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Disney commits to Sky News funding

June 20, 2018

By Colin Mann

Disney has committed itself to a series of undertakings in respect of Sky News as part of the proposed merger between 21st Century Fox and Sky.

In a Statement in the UK’s House of Commons, Matt Hancock, Digital, Culture, Media and Sport Secretary, noted that having considered a report from the Competition and Markets Authority, he agreed with its findings on the public interest grounds and the finding that undertakings to divest Sky News to Disney or to an alternative suitable buyer could potentially remedy the adverse plurality public interest concerns identified.

He also noted that there remained a number of issues with the undertakings that had been offered and that these would require discussions between my officials and the parties in order to reach agreement on an acceptable form of the remedy.

Following the successful conclusion of these discussions and the resolution of these issues, he published updated undertakings offered by 21CF along with new undertakings offered by Disney for the divestment of Sky News to Disney.

These undertakings are offered on improved terms and will include:

  • a commitment from Disney to operate and maintain a Sky News branded news service for 15 years rather than 10 years
  • a restriction on Disney from selling Sky News for 15 years without the consent of the Secretary of State
  • an extension of the funding commitment from 21st Century Fox from 10 years to 15 years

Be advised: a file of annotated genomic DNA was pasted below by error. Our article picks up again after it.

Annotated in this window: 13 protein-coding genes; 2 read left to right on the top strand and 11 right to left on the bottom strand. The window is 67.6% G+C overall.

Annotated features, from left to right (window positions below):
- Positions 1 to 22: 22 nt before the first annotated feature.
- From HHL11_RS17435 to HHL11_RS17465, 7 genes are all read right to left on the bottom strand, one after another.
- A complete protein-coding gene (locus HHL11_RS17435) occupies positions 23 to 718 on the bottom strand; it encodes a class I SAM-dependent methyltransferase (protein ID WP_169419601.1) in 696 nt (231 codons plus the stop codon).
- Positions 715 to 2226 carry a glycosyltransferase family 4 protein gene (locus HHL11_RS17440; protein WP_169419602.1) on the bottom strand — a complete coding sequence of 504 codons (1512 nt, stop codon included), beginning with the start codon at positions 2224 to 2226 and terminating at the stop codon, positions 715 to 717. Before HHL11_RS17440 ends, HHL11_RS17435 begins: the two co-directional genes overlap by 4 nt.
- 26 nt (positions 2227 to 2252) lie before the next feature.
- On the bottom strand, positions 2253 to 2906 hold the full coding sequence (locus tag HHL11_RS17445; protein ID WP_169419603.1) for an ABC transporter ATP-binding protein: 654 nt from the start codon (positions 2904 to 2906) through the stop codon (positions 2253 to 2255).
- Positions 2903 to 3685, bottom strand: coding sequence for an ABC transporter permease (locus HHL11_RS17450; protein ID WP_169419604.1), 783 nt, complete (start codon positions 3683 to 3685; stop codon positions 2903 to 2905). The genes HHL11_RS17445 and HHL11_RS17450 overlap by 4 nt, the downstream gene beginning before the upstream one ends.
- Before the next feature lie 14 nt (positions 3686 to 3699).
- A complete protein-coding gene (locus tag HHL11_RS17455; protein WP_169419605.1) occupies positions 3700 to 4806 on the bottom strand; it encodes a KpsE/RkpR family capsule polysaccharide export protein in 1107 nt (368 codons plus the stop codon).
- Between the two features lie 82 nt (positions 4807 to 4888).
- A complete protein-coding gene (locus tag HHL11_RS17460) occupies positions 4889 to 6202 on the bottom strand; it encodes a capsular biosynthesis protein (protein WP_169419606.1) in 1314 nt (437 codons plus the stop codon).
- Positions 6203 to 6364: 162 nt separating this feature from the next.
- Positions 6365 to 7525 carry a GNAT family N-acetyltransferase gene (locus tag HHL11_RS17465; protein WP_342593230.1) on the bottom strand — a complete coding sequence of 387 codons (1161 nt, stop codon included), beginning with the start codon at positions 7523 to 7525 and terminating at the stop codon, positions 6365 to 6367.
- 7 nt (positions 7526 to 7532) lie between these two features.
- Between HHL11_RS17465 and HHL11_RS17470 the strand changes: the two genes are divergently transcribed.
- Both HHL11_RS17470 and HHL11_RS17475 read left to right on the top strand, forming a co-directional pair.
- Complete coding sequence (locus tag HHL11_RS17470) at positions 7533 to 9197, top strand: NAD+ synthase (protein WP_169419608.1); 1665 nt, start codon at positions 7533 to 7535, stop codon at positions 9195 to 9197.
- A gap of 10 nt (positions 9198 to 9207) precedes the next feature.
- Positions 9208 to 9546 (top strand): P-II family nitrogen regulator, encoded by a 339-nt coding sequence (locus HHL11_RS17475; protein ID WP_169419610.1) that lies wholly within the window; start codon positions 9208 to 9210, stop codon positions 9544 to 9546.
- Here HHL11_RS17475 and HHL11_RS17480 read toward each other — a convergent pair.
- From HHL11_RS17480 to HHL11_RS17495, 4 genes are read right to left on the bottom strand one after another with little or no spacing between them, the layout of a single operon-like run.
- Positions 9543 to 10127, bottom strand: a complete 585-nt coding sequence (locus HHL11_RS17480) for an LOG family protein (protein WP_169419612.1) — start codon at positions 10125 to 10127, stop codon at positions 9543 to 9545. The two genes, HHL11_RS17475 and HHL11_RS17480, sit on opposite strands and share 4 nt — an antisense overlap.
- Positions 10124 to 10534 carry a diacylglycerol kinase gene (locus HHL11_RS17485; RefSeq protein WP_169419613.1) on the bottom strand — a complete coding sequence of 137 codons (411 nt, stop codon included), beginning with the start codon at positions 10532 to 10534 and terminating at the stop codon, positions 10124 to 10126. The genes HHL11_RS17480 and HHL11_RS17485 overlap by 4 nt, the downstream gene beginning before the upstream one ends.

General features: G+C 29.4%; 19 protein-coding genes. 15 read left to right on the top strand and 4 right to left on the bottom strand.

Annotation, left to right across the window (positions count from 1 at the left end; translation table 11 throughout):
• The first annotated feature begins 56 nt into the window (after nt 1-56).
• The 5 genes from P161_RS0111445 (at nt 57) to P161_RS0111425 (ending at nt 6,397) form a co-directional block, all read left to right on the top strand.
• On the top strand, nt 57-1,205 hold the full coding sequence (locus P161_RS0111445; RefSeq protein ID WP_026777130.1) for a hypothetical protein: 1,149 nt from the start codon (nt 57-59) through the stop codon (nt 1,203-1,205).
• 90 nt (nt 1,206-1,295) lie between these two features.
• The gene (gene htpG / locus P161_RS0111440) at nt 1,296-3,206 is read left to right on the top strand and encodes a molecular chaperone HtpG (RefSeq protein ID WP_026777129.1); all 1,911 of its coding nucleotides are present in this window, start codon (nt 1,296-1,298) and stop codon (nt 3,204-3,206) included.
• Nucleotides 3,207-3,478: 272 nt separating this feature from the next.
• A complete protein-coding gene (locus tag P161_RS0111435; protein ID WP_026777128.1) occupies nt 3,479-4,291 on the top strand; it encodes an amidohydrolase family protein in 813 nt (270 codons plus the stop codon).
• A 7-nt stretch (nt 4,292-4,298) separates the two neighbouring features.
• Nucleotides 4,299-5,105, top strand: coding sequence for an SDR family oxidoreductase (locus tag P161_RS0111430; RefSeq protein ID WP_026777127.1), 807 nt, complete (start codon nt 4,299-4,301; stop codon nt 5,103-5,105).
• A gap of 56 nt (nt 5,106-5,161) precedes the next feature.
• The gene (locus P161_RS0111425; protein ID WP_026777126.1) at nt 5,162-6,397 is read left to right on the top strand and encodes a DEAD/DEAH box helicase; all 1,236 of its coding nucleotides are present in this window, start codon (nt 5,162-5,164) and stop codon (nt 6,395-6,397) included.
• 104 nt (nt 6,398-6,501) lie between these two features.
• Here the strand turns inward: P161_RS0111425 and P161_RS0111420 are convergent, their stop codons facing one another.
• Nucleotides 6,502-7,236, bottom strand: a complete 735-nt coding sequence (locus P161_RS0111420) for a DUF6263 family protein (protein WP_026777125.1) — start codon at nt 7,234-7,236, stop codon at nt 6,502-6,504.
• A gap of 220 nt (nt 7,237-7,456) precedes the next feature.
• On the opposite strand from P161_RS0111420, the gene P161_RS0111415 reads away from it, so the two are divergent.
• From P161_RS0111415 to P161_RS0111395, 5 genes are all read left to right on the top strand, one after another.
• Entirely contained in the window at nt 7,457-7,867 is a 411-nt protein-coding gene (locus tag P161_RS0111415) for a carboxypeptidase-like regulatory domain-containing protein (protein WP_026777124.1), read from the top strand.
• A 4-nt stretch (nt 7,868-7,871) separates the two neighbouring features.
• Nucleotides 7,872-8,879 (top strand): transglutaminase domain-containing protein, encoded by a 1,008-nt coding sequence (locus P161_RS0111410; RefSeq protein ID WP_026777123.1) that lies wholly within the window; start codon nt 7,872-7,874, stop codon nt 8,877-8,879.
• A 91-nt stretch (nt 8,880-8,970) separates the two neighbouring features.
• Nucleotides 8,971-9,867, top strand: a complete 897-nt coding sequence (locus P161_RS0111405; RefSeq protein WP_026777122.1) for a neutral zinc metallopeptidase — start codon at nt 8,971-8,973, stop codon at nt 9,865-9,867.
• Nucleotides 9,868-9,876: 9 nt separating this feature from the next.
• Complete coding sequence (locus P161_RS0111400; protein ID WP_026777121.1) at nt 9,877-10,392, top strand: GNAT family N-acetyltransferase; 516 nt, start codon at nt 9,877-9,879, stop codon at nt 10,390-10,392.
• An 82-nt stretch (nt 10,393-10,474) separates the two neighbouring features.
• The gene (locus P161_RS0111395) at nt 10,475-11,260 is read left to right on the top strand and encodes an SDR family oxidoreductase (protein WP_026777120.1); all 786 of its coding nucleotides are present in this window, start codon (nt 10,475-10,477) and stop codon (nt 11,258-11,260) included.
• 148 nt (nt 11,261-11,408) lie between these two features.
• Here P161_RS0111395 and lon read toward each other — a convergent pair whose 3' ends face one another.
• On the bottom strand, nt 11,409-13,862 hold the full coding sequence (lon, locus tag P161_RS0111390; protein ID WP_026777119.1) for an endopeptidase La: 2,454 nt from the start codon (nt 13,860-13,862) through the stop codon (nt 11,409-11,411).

• an increase in the total funds available to Sky News, to at least £100 million per year, with operating costs protected in real terms
  • a formal commitment from Disney to preserve the editorial independence of Sky News

“In my view, these revised undertakings meet the criteria that I set out to the House on 5 June and will help to ensure that Sky News remains financially viable over the long term; is able to operate as a major UK-based news provider; and is able to take its editorial decisions independently, free from any potential outside influence,” he told parliament.

Under the legislation, Hancock is required to consult formally for 15 days on the undertakings, which he proposes to accept. Views as to whether these proposals are sufficient to remedy the adverse plurality public interest concerns raised by this merger are sought by 5pm on Wednesday July 4th 2018.

Sky said it welcomed the statement and that the Secretary of State has said that the revised undertakings offered by 21CF and Disney successfully meet the criteria he set out to Parliament to address the concerns raised by the Competition and Markets Authority in respect of media plurality.

“As 21CF has received all other competition and regulatory approvals in relation to its offer for Sky, the UK approval process remains the only outstanding pre-condition prior to 21CF’s offer being put to Sky shareholders. A further announcement will be made as and when appropriate,” said Sky.

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